The book explains that Booker T. Washington (1856-1915) was famous for the professional pattern he learned at the Hampton Normal and Agricultural Institute in Virginia and established at the college, the Tuskegee Normal and Industrial Institute, which he founded to black students in Tuskegee. , To the. “No race can prosper until it learns that there is as much dignity in plowing a field as in writing a poem,” Washington said. “It is at the bottom of life that one must begin and not at the top.”

WEB Du Bois (1868-1963) focused on scholars at his college, Fisk University in Nashville. He then became the first African American to receive a doctorate at Harvard. His specialty was sociology. He wanted to turn the most successful black students into intellectual superstars, what he called “the talented tenth.” He said “the Negro race, like all races, will be saved by its exceptional men”.

I think they would both have approved of the methods Massachusetts uses to deepen both vocational education and the reading, writing, and math also needed to succeed in the trades. Many of these students then go on to two- or four-year colleges that are much better prepared for their chosen path.

Long maligned, training for skilled trades is making a comeback

A national survey of educators whose voc-tech students were making progress found that their most effective teaching methods included hands-on experiments or projects that made content more concrete, asking students to write in their voc-tech classes to clarify and communicate their ideas, increasing the number of students using math to solve real-world problems and assigning more reading.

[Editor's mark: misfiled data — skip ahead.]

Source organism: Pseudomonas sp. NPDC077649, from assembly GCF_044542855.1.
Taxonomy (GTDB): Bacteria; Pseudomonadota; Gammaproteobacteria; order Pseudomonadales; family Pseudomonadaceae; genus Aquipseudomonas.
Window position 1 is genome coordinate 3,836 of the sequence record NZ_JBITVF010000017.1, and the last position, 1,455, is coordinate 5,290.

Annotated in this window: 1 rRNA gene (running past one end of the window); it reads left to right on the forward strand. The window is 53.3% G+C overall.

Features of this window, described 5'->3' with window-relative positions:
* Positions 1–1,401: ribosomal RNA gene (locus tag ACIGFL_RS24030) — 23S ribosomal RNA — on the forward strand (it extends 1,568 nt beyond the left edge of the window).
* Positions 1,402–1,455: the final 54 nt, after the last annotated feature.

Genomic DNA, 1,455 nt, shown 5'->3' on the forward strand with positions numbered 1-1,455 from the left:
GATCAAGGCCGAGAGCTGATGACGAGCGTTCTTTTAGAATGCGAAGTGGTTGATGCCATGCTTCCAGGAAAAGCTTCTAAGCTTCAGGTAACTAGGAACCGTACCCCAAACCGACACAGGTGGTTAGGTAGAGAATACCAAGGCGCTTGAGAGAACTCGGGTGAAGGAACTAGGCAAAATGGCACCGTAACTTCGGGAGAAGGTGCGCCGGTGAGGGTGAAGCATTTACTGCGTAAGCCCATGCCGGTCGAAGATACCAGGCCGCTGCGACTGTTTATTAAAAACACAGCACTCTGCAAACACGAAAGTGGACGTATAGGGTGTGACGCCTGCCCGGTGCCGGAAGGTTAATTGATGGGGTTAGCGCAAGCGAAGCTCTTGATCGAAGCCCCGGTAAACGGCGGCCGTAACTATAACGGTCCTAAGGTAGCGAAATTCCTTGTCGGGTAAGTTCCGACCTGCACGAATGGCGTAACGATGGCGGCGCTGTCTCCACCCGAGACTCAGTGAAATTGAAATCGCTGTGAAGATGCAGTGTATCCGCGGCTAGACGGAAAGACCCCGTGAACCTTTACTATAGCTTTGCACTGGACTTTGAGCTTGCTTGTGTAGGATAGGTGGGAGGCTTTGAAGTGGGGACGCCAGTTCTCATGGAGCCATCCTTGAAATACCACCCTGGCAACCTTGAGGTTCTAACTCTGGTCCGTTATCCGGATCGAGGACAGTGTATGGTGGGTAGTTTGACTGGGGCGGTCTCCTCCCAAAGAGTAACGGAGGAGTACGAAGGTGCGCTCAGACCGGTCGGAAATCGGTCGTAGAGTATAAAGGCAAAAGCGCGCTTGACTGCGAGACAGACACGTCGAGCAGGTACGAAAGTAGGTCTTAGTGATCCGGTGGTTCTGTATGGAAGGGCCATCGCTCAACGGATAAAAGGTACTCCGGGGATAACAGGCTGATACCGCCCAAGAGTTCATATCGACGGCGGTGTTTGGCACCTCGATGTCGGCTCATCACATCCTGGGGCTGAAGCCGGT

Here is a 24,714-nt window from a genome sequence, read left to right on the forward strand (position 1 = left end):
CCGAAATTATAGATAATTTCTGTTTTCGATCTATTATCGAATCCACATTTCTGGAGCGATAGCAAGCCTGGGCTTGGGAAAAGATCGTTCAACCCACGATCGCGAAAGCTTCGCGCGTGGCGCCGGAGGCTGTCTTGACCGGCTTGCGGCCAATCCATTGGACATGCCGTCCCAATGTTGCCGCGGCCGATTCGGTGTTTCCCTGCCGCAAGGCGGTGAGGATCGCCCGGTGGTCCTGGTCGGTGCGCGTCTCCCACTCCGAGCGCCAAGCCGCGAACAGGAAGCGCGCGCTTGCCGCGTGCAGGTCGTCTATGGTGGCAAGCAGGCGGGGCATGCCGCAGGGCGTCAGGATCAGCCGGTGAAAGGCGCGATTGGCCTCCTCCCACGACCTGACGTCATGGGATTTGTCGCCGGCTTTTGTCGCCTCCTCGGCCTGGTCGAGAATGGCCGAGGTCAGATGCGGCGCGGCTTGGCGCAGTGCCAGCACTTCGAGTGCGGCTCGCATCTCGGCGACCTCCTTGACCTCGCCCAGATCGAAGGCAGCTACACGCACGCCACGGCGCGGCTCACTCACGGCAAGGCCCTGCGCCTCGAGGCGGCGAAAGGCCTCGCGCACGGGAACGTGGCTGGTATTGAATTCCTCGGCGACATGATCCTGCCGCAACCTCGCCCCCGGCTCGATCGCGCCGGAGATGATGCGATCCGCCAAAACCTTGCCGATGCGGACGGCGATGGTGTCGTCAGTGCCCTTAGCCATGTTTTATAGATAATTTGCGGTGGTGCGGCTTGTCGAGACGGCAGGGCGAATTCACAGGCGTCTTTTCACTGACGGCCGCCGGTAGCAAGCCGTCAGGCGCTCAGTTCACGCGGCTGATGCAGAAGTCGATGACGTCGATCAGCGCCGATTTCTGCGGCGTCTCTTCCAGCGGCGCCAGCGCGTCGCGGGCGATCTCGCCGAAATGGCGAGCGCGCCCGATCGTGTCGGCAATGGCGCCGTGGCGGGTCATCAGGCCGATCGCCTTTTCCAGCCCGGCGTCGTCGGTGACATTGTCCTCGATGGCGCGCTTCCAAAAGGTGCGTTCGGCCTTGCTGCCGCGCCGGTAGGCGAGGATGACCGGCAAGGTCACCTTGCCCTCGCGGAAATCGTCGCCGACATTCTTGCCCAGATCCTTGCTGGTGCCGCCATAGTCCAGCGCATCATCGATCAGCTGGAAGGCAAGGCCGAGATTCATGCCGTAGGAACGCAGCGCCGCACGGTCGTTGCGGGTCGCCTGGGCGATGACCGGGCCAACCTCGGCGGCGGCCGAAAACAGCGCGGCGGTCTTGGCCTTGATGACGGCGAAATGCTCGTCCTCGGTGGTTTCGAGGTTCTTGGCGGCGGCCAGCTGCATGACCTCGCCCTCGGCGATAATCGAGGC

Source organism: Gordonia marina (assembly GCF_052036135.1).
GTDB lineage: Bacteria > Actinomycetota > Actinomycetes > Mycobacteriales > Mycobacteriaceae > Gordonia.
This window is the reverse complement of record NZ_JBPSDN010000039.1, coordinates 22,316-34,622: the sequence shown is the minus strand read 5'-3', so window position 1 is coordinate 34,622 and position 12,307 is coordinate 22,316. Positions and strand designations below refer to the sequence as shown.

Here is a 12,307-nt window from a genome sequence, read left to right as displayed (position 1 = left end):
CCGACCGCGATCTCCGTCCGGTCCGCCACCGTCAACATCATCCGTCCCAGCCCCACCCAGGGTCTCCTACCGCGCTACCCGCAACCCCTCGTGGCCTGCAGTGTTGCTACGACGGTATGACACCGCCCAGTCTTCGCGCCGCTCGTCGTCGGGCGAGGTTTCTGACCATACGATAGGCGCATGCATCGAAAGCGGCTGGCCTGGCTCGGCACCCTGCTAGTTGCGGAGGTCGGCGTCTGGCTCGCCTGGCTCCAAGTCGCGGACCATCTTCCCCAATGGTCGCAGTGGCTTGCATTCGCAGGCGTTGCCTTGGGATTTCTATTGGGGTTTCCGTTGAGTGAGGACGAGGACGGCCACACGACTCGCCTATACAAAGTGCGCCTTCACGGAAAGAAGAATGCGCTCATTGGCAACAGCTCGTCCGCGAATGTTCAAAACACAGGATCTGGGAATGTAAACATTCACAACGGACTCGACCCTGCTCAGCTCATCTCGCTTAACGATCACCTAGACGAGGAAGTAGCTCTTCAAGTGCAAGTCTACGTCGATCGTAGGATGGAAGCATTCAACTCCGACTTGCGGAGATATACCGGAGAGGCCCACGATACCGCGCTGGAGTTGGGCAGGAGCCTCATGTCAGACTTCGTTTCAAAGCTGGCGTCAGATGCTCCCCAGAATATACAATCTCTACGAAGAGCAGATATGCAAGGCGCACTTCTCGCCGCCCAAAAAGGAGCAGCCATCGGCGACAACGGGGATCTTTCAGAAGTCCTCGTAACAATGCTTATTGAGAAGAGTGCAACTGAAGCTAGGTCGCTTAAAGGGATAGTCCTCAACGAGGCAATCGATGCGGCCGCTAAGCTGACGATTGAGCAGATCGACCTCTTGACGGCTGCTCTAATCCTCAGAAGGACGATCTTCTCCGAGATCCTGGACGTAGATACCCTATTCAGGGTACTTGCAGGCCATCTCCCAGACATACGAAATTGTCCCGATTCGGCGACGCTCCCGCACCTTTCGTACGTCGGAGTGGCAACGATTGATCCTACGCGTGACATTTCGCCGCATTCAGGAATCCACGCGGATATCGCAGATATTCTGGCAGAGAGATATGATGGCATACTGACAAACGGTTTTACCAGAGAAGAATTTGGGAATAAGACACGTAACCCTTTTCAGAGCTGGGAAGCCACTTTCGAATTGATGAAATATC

The book states that “the majority of vocational schools in Massachusetts require students to produce a senior project and/or portfolio to graduate. …After choosing a topic, the student conducts research, maintains a portfolio, and meets throughout the year with a Senior Project Advisor and possibly a Project Mentor from the community.

This is similar to project-based learning used for college-focused high school students in the International Baccalaureate Program’s In-Depth Essay Writing and Advanced Placement Program Seminar and Research courses.

In the past, high schools have been reluctant to cede power over their curricula to corporations and unions with jobs to offer. We often wonder who is responsible. This doesn’t seem to be a problem in Massachusetts, where local employers work closely with voice technology schools. Nashoba Valley Technical High School in Westford, Massachusetts, for example, worked with the Lowell Five Hundred Savings Bank to create a branch where full-time employees worked side-by-side with students.

Many Massachusetts voc-tech schools have also extended their school year. Blackstone Valley Regional Technical High School in south-central Massachusetts has 195 school days per year, compared to 180 in the United States. This is the longest school year of any public school in Massachusetts.

Washington and Du Bois would probably have applauded the effort to improve the two approaches to education they highlighted. But they might also wonder why it took so long.